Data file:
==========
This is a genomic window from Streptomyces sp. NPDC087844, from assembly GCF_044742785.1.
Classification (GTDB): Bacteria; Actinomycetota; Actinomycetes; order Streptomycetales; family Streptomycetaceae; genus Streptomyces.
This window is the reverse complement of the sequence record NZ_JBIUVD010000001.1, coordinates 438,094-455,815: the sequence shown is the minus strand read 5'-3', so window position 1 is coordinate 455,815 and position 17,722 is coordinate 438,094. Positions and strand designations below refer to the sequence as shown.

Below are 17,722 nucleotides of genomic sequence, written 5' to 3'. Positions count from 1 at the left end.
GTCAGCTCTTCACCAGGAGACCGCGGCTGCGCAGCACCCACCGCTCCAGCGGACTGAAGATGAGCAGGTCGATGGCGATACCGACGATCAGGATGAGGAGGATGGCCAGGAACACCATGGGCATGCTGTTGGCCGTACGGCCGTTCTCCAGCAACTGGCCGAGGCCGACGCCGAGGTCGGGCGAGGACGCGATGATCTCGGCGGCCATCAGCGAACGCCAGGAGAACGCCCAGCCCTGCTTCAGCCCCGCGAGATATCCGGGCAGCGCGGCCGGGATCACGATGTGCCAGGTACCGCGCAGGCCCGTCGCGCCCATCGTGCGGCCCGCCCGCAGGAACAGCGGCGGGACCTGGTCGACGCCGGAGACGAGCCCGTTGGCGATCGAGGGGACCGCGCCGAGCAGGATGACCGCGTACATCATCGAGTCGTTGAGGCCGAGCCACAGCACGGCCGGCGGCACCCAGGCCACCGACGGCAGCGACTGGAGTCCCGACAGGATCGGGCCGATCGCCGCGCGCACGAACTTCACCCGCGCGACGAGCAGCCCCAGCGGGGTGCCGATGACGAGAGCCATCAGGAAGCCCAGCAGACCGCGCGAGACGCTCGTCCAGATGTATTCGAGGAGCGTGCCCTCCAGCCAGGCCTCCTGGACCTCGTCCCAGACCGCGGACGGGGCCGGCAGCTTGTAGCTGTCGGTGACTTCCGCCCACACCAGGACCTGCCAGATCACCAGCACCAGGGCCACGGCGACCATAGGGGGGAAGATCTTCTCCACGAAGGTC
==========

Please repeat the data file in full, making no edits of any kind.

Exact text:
This is a genomic window from Streptomyces sp. NPDC087844, from assembly GCF_044742785.1.
Classification (GTDB): Bacteria; Actinomycetota; Actinomycetes; order Streptomycetales; family Streptomycetaceae; genus Streptomyces.
This window is the reverse complement of the sequence record NZ_JBIUVD010000001.1, coordinates 438,094-455,815: the sequence shown is the minus strand read 5'-3', so window position 1 is coordinate 455,815 and position 17,722 is coordinate 438,094. Positions and strand designations below refer to the sequence as shown.

Below are 17,722 nucleotides of genomic sequence, written 5' to 3'. Positions count from 1 at the left end.
GTCAGCTCTTCACCAGGAGACCGCGGCTGCGCAGCACCCACCGCTCCAGCGGACTGAAGATGAGCAGGTCGATGGCGATACCGACGATCAGGATGAGGAGGATGGCCAGGAACACCATGGGCATGCTGTTGGCCGTACGGCCGTTCTCCAGCAACTGGCCGAGGCCGACGCCGAGGTCGGGCGAGGACGCGATGATCTCGGCGGCCATCAGCGAACGCCAGGAGAACGCCCAGCCCTGCTTCAGCCCCGCGAGATATCCGGGCAGCGCGGCCGGGATCACGATGTGCCAGGTACCGCGCAGGCCCGTCGCGCCCATCGTGCGGCCCGCCCGCAGGAACAGCGGCGGGACCTGGTCGACGCCGGAGACGAGCCCGTTGGCGATCGAGGGGACCGCGCCGAGCAGGATGACCGCGTACATCATCGAGTCGTTGAGGCCGAGCCACAGCACGGCCGGCGGCACCCAGGCCACCGACGGCAGCGACTGGAGTCCCGACAGGATCGGGCCGATCGCCGCGCGCACGAACTTCACCCGCGCGACGAGCAGCCCCAGCGGGGTGCCGATGACGAGAGCCATCAGGAAGCCCAGCAGACCGCGCGAGACGCTCGTCCAGATGTATTCGAGGAGCGTGCCCTCCAGCCAGGCCTCCTGGACCTCGTCCCAGACCGCGGACGGGGCCGGCAGCTTGTAGCTGTCGGTGACTTCCGCCCACACCAGGACCTGCCAGATCACCAGCACCAGGGCCACGGCGACCATAGGGGGGAAGATCTTCTCCACGAAGGTC